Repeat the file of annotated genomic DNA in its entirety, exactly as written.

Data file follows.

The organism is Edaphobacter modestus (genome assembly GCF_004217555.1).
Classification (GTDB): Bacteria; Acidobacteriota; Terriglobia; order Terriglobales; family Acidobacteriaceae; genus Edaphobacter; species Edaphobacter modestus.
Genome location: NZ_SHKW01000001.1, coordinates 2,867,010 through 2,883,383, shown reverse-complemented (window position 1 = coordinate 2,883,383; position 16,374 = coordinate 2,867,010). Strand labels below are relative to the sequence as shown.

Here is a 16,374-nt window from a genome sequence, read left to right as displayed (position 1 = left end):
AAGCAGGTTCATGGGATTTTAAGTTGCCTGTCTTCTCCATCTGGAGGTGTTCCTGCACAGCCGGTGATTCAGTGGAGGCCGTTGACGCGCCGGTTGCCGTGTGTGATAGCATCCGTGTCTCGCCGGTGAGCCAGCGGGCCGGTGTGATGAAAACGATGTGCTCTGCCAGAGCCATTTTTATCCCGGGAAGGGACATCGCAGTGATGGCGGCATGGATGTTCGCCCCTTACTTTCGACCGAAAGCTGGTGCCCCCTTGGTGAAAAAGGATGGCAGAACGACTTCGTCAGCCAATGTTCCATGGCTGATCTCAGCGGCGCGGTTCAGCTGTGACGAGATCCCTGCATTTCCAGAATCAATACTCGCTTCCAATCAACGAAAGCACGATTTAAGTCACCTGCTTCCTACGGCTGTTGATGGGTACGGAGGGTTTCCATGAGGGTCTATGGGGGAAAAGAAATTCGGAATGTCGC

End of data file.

The organism is Edaphobacter modestus (genome assembly GCF_004217555.1).
Classification (GTDB): Bacteria; Acidobacteriota; Terriglobia; order Terriglobales; family Acidobacteriaceae; genus Edaphobacter; species Edaphobacter modestus.
Genome location: NZ_SHKW01000001.1, coordinates 2,867,010 through 2,883,383, shown reverse-complemented (window position 1 = coordinate 2,883,383; position 16,374 = coordinate 2,867,010). Strand labels below are relative to the sequence as shown.

Here is a 16,374-nt window from a genome sequence, read left to right as displayed (position 1 = left end):
AAGCAGGTTCATGGGATTTTAAGTTGCCTGTCTTCTCCATCTGGAGGTGTTCCTGCACAGCCGGTGATTCAGTGGAGGCCGTTGACGCGCCGGTTGCCGTGTGTGATAGCATCCGTGTCTCGCCGGTGAGCCAGCGGGCCGGTGTGATGAAAACGATGTGCTCTGCCAGAGCCATTTTTATCCCGGGAAGGGACATCGCAGTGATGGCGGCATGGATGTTCGCCCCTTACTTTCGACCGAAAGCTGGTGCCCCCTTGGTGAAAAAGGATGGCAGAACGACTTCGTCAGCCAATGTTCCATGGCTGATCTCAGCGGCGCGGTTCAGCTGTGACGAGATCCCTGCATTTCCAGAATCAATACTCGCTTCCAATCAACGAAAGCACGATTTAAGTCACCTGCTTCCTACGGCTGTTGATGGGTACGGAGGGTTTCCATGAGGGTCTATGGGGGAAAAGAAATTCGGAATGTCGC